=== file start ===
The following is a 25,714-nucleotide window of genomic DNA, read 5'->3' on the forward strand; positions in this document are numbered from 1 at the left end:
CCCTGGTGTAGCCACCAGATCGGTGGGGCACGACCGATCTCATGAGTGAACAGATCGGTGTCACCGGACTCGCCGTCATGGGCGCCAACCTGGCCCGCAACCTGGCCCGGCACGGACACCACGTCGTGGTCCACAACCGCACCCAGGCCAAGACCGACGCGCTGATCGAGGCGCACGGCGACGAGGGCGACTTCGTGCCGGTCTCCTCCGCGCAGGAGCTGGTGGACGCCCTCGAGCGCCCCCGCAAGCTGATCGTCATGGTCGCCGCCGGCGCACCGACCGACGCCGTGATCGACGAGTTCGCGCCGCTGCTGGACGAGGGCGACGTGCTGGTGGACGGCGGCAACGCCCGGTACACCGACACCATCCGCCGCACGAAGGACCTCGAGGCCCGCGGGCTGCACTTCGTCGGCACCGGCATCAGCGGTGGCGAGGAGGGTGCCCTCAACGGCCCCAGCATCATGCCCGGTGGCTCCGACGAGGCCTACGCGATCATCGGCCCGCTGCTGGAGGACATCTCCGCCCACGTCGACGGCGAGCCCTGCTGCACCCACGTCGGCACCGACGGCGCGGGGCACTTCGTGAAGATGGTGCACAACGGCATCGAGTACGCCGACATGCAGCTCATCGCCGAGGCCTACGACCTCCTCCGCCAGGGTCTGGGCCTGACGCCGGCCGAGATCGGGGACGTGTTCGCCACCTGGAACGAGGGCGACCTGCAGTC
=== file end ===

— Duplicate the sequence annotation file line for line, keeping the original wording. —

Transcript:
The following is a 25,714-nucleotide window of genomic DNA, read 5'->3' on the forward strand; positions in this document are numbered from 1 at the left end:
CCCTGGTGTAGCCACCAGATCGGTGGGGCACGACCGATCTCATGAGTGAACAGATCGGTGTCACCGGACTCGCCGTCATGGGCGCCAACCTGGCCCGCAACCTGGCCCGGCACGGACACCACGTCGTGGTCCACAACCGCACCCAGGCCAAGACCGACGCGCTGATCGAGGCGCACGGCGACGAGGGCGACTTCGTGCCGGTCTCCTCCGCGCAGGAGCTGGTGGACGCCCTCGAGCGCCCCCGCAAGCTGATCGTCATGGTCGCCGCCGGCGCACCGACCGACGCCGTGATCGACGAGTTCGCGCCGCTGCTGGACGAGGGCGACGTGCTGGTGGACGGCGGCAACGCCCGGTACACCGACACCATCCGCCGCACGAAGGACCTCGAGGCCCGCGGGCTGCACTTCGTCGGCACCGGCATCAGCGGTGGCGAGGAGGGTGCCCTCAACGGCCCCAGCATCATGCCCGGTGGCTCCGACGAGGCCTACGCGATCATCGGCCCGCTGCTGGAGGACATCTCCGCCCACGTCGACGGCGAGCCCTGCTGCACCCACGTCGGCACCGACGGCGCGGGGCACTTCGTGAAGATGGTGCACAACGGCATCGAGTACGCCGACATGCAGCTCATCGCCGAGGCCTACGACCTCCTCCGCCAGGGTCTGGGCCTGACGCCGGCCGAGATCGGGGACGTGTTCGCCACCTGGAACGAGGGCGACCTGCAGTC